Check out the picture!

Thursday, July 14, 2005

The World is Flat

I do not know where to put this, so I will put it here on my RandomTopics2 blog, but link to it from's blog as well.

As promised back in May, I finally got around to ristening to the World is Flat by Thomas Friedman. Of course there are things I do not agree with (especially the gloom and doom political side in the second half of the book), but I would urge EVERYONE to read/risten to it. So far it is very good and it will definitely get you thinking.

The super short version of the book is that the because of various factors (technology, internet bubble, collapse of communism, etc), the competitive advantages of certain countries and firms are evaporating. (to put another way, the barriers to entry are collapsing)

While virtually nothing as of yet has shocked me, it is a book that will make you think. (In fact, it is so thought provoking that I have been using the NPR technique of mixing in music occasionally to allow my time to think while driving).

One of the really thought-provoking parts is about Open Source programming. Will it speed up or slow down progress? And to take it a step further, will it stop with programming? Or be everything? On one hand it could be the beginning of the end of big corporations, but on the other hand does it work? One answer is from Jim Herbsleb a Carnegie Mellon Professor who reports that open sourcing is not without its problems--namely it takes longer and may not be for the masses.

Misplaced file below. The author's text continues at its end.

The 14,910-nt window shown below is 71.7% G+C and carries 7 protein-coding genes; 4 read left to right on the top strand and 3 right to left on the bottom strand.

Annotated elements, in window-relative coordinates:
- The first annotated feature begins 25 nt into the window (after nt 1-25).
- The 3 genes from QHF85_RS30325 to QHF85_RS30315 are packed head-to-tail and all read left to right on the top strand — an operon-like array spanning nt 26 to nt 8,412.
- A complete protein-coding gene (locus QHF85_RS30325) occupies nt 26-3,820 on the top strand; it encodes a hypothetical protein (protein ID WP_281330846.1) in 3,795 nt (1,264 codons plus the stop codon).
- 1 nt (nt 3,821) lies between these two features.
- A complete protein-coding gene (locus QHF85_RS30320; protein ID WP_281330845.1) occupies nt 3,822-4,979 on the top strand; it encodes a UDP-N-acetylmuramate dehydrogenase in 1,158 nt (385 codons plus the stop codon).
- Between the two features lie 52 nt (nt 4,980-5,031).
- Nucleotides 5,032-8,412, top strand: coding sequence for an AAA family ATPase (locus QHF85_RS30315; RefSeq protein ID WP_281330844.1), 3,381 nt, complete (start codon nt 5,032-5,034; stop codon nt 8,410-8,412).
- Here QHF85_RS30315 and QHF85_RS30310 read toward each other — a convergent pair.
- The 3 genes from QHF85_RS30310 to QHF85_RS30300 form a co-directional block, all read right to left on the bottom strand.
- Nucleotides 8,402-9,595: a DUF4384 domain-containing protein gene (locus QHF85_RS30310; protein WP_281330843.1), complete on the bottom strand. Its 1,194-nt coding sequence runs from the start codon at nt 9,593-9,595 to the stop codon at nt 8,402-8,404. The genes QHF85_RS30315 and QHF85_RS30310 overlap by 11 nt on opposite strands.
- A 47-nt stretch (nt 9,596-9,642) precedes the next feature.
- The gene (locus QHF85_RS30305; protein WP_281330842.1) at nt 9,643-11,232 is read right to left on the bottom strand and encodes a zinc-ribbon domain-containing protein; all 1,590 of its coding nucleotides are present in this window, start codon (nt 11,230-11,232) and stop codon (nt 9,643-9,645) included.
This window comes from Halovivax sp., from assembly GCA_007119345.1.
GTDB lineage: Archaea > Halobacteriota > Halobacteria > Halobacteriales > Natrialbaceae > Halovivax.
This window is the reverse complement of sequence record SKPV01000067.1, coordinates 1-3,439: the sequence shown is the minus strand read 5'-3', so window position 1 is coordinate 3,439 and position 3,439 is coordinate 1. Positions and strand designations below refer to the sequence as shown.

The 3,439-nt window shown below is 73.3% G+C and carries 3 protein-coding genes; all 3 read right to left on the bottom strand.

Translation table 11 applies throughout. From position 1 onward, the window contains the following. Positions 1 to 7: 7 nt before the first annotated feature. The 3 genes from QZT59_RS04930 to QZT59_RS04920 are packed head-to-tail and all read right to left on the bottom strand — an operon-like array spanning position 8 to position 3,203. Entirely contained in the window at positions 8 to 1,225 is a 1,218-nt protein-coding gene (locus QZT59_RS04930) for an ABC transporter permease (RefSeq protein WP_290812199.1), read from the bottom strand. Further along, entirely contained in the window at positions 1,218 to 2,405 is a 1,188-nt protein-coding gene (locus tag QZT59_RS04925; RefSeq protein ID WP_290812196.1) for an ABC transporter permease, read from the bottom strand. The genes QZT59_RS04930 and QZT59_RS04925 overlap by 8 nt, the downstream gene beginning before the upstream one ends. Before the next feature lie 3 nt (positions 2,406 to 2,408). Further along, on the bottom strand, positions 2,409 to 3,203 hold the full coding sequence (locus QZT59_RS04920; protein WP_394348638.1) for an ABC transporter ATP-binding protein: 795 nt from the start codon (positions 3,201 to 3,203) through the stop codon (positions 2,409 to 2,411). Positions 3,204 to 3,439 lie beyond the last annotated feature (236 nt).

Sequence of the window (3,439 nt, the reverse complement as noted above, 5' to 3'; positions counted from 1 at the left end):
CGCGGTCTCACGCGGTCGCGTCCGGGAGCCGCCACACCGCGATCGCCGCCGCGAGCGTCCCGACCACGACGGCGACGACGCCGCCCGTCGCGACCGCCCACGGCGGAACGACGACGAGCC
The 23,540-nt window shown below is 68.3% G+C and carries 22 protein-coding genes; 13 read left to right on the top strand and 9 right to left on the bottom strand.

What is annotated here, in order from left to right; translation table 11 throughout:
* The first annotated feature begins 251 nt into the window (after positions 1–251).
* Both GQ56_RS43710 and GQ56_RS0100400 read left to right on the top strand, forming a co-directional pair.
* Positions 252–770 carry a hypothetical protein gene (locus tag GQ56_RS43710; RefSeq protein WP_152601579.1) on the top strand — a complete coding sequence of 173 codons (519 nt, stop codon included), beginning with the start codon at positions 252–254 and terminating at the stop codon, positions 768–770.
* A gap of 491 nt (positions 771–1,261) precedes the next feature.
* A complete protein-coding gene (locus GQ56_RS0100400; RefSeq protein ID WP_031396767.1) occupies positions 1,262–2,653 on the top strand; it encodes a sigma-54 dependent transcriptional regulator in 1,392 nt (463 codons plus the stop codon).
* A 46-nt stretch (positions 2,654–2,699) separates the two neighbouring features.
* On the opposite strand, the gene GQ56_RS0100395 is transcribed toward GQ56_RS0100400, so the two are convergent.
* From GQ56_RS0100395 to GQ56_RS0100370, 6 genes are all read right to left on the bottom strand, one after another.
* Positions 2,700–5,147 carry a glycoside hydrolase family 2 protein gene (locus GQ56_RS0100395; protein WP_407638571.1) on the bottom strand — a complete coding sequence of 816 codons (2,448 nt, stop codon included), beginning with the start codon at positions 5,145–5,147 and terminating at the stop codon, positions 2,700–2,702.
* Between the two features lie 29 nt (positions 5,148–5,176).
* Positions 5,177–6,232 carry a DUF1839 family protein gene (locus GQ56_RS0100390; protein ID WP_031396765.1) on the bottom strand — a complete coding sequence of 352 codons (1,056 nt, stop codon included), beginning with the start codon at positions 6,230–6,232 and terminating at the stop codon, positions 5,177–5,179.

Open-source development models fall flat - Computerworld:
"Because work is done by the users, they're more likely to get the functionality right, so a major class of errors is eliminated,' he noted, adding that developers of commercial software are rarely users of the software, and the functionality is determined by project managers.

'Project managers tend to understand purchasing designs -- why companies buy software -- so they'll build a project that plays into those hands,' Herbsleb explained. This means that commercial software can be created without fully meeting user requirements. Because free and open-source software developers are its users, they create the functions they specifically need.